East Lyme solar field emerges
East Lyme - A solar field in town that will supply 5 megawatts of renewable energy to the electric grid is nearing completion, after months of construction.
More than 17,500 solar photovoltaic panels covering about 24 acres by Grassy Hill and Walnut Hill roads will produce approximately 6.3 million kilowatt hours of electricity once finished later this spring. That's enough to power nearly 900 homes per year, according to the solar panel company Greenskies Renewable Energy.
Greenskies, based in Middletown and co-founded by state Sen. Art Linares, R-Westbrook, has a 20-year purchasing agreement to supply the energy to United Illuminated and Connecticut Light & Power. The state Siting Council approved construction plans for the field last year.
GRE 314 East Lyme LLC, a Greenskies subsidiary, is aiming to complete the project by the end of April, said Greenskies Senior Vice President Andrew Chester. Power to the electric grid will begin flowing shortly thereafter, said CL&P spokesman Mitch Gross.
"Everything is on track," Chester said. "We are in the final stages and staring at the finish line."
Construction of the solar field, which began in September, entailed re-grading some of the property, completing a storm water drainage plan and attaching the panels to a metal rack system. It also called for installing "inverters" that will direct current from the sun-powered panels to the electric grid, Chester said.
Live monitoring equipment will analyze data from the solar fields and alert crews if anything unusual occurs, Chester said. But with no moving parts, solar fields are fairly low maintenance, he said.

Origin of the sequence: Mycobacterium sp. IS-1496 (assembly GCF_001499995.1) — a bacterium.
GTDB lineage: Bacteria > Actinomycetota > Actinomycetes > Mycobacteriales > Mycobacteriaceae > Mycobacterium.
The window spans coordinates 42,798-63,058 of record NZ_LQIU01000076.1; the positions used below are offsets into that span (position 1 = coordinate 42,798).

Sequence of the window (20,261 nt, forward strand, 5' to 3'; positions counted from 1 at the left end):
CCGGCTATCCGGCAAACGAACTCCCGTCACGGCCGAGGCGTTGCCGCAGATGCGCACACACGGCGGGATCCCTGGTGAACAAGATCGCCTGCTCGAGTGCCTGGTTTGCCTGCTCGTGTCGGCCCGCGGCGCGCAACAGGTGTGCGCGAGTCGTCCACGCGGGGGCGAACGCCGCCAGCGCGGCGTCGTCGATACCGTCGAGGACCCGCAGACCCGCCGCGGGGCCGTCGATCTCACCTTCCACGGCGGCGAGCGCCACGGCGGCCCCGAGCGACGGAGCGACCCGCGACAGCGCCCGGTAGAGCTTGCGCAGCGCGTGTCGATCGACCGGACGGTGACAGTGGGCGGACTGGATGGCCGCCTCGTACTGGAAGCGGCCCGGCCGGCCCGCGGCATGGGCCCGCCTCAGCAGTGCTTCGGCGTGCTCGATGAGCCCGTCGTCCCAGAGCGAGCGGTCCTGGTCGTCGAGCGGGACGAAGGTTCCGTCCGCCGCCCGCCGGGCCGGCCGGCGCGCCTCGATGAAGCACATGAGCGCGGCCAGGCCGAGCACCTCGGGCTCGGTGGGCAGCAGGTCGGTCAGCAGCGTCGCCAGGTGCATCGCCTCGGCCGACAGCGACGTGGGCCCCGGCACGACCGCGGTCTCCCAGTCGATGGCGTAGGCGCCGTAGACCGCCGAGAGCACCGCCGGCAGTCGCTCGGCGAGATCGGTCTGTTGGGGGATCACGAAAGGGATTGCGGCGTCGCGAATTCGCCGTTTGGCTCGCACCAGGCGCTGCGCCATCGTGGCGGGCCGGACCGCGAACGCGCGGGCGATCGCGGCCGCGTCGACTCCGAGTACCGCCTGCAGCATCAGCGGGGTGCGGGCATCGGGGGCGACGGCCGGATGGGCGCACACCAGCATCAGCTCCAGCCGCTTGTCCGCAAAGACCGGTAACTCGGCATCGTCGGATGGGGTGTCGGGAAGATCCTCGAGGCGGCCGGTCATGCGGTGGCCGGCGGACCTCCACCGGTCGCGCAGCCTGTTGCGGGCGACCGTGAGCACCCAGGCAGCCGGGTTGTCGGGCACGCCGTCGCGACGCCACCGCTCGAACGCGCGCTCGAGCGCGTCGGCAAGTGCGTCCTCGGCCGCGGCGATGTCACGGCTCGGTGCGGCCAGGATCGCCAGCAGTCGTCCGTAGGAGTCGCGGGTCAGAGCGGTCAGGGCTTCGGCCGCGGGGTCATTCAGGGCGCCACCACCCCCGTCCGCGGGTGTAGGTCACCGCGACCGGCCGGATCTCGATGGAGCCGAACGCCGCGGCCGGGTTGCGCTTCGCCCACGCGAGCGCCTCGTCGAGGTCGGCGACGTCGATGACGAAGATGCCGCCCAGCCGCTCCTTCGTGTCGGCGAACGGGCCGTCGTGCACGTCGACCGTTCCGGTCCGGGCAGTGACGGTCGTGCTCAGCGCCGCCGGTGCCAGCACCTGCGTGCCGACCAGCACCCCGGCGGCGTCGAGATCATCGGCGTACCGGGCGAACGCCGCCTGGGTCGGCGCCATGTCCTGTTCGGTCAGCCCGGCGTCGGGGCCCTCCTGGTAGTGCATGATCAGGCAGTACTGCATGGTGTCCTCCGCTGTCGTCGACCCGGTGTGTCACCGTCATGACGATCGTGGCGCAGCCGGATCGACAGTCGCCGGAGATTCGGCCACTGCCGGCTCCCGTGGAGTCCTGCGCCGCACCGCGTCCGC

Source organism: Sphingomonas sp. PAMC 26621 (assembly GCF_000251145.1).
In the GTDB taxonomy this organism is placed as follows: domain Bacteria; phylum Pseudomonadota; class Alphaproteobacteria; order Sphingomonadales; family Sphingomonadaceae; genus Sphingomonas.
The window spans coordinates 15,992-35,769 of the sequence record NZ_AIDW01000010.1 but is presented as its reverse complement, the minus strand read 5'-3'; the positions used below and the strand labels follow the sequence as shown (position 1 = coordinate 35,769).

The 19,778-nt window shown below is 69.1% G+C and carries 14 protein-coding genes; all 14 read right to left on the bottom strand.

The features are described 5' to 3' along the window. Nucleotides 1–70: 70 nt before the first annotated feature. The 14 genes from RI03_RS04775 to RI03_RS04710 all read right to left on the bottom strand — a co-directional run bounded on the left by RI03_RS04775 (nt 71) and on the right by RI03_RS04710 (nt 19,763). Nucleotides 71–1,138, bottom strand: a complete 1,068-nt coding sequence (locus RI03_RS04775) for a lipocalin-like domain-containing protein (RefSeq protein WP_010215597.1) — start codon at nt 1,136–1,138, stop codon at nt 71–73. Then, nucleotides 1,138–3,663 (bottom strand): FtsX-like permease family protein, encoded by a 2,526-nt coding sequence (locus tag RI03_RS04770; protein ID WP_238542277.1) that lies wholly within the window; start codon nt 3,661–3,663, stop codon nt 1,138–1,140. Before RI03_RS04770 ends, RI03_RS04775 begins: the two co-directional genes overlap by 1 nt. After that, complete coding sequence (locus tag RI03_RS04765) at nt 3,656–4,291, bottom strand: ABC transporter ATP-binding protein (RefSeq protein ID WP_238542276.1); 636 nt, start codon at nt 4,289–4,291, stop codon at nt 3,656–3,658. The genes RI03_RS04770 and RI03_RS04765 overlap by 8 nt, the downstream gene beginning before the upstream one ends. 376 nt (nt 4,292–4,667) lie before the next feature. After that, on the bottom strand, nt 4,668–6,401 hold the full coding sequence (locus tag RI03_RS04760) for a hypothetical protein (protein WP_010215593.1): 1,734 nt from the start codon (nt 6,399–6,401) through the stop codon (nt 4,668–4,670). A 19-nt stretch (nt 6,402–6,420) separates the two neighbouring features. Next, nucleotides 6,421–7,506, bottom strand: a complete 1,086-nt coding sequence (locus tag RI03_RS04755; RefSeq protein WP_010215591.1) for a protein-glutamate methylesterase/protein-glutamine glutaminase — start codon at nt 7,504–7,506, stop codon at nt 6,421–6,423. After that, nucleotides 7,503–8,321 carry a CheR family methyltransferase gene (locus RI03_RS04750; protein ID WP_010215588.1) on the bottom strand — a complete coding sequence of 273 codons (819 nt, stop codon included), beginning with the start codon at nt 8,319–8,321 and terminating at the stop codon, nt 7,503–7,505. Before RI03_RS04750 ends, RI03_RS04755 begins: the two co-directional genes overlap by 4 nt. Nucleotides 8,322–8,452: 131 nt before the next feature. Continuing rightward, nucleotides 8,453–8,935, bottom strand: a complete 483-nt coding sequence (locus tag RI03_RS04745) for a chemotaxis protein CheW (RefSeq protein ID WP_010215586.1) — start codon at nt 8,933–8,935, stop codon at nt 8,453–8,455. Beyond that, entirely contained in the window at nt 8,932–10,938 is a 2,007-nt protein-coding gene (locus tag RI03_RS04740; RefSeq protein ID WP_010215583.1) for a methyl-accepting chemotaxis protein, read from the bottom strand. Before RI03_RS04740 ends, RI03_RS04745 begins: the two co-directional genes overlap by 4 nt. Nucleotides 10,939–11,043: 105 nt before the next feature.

The solar-panel company is also providing safety training for the town's first responders, who have also been involved since construction began. Fire Marshal Dick Morris said the Flanders, Niantic and Chesterfield fire departments will all receive training on how to respond in the event of an emergency. Since it involves new technology, he said, and also a new facility, there are step-by-step procedures that need to be in place. After training, the first responders will be able follow the protocol so "all of the steps are done in sequence and safely," he said.
The training is timely because it comes at a time when solar panels on private and municipal buildings in town are becoming more common, said First Selectman Paul Formica. The high school, probate court and emergency call center - among other buildings in town - already have solar panels, and the town is inching toward more renewable energy opportunities.
At its next meeting, the Board of Selectmen will discuss whether or not to bring to town a program designed to offer rebates and grants for residents who install solar panels, he said.
The "Solarize Connecticut" program is run by the Clean Energy Finance and Investment Authority; SmartPower, a clean energy marketing nonprofit; and the John Merck Fund of Boston, according to its website. Sixteen towns are currently participating or considering participating, it states.
A presentation on the program will be held at the meeting at 7:30 p.m. Wednesday at Town Hall.
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